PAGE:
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Videogames Killed the TV Star

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34 minutes ago, Fez said:

Games are fully capable of having better AI (well, action-y games at least; strategy games are maybe a different story) but there's been a ton of audience testing showing that most players don't actually want better AI. They say they do, but if they encounter it they just get frustrated quickly. It's a shame, but there it is. So the big studios don't invest in it. I wish more of them invested more in story and writing, but that's harder to show off in trailers than particle effects and realistic lighting.

As for new experiences, they do exist, but they're buried under the overwhelming quantity of other stuff coming out every single day. Most AAA games have settled into the same handful of templates that they use over and over again, but the indie scene absolutely puts out new experiences. You just have to avoid the mountain of metroidvanias, '90s-style shooters, and crafting games.

Yup. There are games where they've done interesting things with the AI, but the problem is that it makes it far too tough to beat. In Age of Empires II on the toughest difficulty level, the AI can launch 3-4 simultaneous attacks on you with the same faction, micro-managing units with precision that's impossible for a human to match, but obviously that's unfair as even the best human can't fight three battles simultaneously, so they have various ways of easing the challenge down.

I think there's also the issue that most gamers - meaning casual people who only buy 3 games a year, if that - want games that are relaxing power fantasies to chill with after work, not gruelling difficulty walls you have to study hard and practice to overcome. It's why multiplayer is such a thing, because everyone is initially on a level playing field.

"Hard but fair AI" is the absolute Holy Grail for modern AI programming and it's so hard to achieve and so easy to fuck up, developers don't really bother with it. It's why the Dark Souls trilogy and Bloodborne are so highly regarded, because it's something FROM seem to have mastered when almost no one else can.

Edited by Werthead

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2 hours ago, Centrist Simon Steele said:

I feel like games have hit a wall. Big companies all do the same thing and do nothing to really push gaming into new directions (what about NPC AI for example?), and smaller companies are providing us fun retro experiences, but nothing really new is happening there.

Well personally I'm never going to recover from Bioware and Blizzard becoming soulless husks, they were my two favorite developers by far.

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25 minutes ago, Werthead said:

Yup. There are games where they've done interesting things with the AI, but the problem is that it makes it far too tough to beat. In Age of Empires II on the toughest difficulty level, the AI can launch 3-4 simultaneous attacks on you with the same faction, micro-managing units with precision that's impossible for a human to match, but obviously that's unfair as even the best human can't fight three battles simultaneously, so they have various ways of easing the challenge down.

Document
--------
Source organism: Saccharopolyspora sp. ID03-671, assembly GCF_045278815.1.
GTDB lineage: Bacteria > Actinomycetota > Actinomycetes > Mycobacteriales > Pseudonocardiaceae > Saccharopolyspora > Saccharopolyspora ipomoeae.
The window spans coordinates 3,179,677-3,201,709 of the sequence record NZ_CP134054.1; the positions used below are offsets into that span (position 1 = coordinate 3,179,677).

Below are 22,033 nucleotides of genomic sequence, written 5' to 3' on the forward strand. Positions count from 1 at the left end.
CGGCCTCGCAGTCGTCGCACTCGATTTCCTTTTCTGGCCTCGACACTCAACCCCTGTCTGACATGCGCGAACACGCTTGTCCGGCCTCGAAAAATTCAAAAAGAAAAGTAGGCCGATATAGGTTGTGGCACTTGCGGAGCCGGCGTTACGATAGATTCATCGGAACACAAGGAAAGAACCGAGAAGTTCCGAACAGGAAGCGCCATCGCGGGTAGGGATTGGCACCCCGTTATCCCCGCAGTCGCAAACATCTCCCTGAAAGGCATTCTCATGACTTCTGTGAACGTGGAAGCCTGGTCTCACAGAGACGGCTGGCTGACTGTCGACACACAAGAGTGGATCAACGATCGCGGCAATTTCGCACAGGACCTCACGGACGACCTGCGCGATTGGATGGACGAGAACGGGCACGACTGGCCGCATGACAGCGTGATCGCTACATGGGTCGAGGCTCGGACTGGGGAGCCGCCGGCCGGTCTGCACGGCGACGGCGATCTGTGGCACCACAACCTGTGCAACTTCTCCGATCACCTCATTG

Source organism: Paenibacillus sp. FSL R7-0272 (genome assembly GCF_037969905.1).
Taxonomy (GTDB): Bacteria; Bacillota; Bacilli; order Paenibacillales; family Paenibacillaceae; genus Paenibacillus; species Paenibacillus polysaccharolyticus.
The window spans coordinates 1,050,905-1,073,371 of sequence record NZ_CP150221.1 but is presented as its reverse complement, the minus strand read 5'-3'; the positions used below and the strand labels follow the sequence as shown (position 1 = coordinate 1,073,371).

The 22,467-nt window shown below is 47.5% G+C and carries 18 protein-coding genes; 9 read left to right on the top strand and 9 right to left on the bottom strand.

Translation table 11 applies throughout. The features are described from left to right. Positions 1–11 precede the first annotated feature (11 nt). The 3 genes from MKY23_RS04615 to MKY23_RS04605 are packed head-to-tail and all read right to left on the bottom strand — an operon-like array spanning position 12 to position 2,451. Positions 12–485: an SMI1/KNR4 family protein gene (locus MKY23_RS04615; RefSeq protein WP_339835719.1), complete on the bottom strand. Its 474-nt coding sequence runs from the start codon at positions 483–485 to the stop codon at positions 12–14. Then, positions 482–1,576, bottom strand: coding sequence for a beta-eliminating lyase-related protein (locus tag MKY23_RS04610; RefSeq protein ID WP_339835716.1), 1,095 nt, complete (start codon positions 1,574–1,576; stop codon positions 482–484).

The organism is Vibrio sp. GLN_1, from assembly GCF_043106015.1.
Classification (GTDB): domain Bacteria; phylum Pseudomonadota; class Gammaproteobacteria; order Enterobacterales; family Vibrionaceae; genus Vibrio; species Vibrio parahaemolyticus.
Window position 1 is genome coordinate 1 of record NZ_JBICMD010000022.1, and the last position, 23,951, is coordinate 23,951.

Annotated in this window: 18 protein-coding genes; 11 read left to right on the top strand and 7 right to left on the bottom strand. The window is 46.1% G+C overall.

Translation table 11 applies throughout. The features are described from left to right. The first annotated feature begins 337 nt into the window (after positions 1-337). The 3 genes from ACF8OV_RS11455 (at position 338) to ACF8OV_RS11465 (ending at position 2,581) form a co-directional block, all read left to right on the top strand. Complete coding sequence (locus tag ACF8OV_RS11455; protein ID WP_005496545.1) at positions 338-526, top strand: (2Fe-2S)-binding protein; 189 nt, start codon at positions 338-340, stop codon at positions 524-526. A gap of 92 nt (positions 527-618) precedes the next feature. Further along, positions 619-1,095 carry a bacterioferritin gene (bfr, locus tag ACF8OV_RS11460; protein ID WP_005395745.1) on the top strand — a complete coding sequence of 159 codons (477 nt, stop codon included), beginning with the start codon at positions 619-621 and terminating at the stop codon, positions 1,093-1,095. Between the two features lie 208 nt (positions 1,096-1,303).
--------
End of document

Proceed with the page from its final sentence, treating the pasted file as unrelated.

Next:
I don't think that is smarter AI, just faster and tougher. 

As far as I can tell, at least for AoE II, the Hard difficulty is capped at 80 villagers and unless you fall very far behind, only attack when they reach Castle age. For Harder and Hardest, they cap at around 130 villagers and will attack you earlier. That's it. Maybe they are more responsive, but the AI is not any smarter. The same tactic of attacking them early, baiting them into chasing you and then into your reinforcements to get wiped, and using that advantage to snowball the game works all the time and the same through the difficulties.

Smarter AI would be them actually making tactical decisions or at the very least having the sense to realise that the villagers are stuck and moving out of the way instead of eternally bumping into each other, or at least putting them idle if they haven't moved on the map despite being in motion.

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15 minutes ago, Proudfeet said:

I don't think that is smarter AI, just faster and tougher. 

No, it's really smarter AI. We can make AI that knows how to hit you perfectly in shooters while avoiding 99% of your shots. We can make AI that can easily manage all of its resource gathering AND multiple attacks AND be preparing for counterattacks. We can make AI in things like DOTA that would beat expert players every time because it can do so many more actions per second and can look at all the board at once - even with just the board that it knows about. I know we can do this because we had this capability 20 years ago. Heck, I wrote AI that played FreeCiv, and it was very clear that even as a grad project it could easily crush people in certain ways - though holy crap did we never get boating right.